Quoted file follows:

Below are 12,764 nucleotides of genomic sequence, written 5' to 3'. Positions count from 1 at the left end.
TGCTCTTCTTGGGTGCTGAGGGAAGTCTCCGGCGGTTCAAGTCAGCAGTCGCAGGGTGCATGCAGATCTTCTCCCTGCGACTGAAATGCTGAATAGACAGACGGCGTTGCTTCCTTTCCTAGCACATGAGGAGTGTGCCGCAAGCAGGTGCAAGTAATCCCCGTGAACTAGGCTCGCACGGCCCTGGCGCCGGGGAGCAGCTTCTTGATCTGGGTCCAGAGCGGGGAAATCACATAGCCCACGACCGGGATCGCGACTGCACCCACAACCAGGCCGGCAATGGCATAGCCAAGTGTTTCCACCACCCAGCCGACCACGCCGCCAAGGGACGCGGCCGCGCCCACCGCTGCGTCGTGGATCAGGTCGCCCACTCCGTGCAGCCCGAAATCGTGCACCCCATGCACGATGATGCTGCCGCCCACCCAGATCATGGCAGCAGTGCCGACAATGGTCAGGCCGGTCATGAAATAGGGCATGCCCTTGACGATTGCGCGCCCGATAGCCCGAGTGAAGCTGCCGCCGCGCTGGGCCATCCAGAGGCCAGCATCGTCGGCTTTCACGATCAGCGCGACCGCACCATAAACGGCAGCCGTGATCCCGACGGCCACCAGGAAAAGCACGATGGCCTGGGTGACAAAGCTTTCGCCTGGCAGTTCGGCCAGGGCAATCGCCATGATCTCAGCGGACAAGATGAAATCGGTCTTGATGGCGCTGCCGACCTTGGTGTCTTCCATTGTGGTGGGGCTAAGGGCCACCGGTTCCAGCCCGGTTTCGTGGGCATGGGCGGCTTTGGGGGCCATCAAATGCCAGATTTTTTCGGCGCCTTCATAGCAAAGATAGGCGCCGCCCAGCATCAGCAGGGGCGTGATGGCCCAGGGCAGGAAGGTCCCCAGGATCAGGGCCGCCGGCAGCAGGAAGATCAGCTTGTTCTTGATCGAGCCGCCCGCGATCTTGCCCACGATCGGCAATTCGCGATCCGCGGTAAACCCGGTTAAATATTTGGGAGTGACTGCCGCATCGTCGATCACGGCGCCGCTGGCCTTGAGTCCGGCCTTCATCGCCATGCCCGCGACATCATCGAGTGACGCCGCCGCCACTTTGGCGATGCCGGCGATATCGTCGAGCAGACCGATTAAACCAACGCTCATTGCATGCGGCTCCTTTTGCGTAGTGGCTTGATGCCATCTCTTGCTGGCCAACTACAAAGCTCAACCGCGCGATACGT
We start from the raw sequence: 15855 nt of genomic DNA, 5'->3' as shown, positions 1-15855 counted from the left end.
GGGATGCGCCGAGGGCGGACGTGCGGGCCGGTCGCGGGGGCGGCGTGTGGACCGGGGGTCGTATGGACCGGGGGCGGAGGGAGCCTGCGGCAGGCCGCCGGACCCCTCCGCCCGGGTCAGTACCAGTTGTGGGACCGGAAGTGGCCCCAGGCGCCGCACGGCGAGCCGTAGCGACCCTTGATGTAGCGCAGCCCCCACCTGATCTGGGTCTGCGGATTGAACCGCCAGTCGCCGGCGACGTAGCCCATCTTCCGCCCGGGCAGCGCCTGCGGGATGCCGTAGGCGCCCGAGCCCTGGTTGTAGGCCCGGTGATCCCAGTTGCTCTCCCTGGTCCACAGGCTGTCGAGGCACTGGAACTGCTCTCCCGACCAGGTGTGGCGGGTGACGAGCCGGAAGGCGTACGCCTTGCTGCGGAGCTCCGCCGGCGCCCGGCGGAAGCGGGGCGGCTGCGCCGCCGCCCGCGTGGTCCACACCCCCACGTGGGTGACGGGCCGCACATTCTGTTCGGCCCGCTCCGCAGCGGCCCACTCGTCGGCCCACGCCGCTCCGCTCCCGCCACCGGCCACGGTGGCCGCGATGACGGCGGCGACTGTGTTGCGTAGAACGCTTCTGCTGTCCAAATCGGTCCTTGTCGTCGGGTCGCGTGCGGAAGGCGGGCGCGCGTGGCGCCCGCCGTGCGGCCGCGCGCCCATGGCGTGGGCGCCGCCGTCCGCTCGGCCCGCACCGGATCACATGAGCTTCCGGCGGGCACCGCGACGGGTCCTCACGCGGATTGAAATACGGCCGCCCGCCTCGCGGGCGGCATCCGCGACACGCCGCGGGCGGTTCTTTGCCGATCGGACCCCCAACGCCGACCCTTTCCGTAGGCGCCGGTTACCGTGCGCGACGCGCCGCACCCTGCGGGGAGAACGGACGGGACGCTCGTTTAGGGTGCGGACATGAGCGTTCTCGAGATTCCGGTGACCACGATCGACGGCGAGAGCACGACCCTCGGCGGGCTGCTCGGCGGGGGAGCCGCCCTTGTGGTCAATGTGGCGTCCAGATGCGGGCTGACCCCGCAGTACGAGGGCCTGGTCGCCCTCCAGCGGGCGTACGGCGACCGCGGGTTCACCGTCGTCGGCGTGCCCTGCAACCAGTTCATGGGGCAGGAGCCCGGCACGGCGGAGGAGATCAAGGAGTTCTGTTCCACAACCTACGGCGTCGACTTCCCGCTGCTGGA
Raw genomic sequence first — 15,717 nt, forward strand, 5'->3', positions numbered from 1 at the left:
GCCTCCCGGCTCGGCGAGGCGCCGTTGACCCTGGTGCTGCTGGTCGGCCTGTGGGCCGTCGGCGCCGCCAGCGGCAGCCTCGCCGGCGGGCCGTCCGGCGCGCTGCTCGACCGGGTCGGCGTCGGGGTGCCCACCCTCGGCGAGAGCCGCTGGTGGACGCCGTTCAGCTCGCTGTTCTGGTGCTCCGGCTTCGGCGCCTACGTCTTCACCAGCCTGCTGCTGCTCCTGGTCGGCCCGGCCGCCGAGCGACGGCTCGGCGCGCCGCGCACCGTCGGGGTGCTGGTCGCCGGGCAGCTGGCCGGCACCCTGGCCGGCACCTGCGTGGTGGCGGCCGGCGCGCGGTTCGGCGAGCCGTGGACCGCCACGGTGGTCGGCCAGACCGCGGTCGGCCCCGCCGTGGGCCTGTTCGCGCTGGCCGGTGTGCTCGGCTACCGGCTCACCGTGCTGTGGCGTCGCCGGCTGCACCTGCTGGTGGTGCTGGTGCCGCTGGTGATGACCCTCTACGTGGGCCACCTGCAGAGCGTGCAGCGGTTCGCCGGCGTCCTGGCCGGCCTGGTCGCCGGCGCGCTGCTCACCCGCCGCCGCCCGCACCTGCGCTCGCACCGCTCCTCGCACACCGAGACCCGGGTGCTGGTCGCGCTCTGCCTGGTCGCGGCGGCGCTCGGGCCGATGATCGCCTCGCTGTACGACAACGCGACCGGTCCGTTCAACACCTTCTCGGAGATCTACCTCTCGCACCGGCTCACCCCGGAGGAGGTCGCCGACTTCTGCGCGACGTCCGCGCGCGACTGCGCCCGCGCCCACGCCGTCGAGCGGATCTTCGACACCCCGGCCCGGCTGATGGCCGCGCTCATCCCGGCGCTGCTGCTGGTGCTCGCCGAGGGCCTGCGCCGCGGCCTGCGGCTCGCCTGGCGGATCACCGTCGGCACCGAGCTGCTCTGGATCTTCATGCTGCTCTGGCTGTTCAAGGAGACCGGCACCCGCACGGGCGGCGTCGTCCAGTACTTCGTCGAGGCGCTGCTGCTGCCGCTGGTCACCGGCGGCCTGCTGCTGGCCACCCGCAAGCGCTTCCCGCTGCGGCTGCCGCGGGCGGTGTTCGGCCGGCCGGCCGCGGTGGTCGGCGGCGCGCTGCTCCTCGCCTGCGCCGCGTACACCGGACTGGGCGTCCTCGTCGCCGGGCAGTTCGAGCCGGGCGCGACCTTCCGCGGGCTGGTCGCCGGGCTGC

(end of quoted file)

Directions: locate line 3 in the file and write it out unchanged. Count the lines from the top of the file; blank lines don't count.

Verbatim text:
We start from the raw sequence: 15855 nt of genomic DNA, 5'->3' as shown, positions 1-15855 counted from the left end.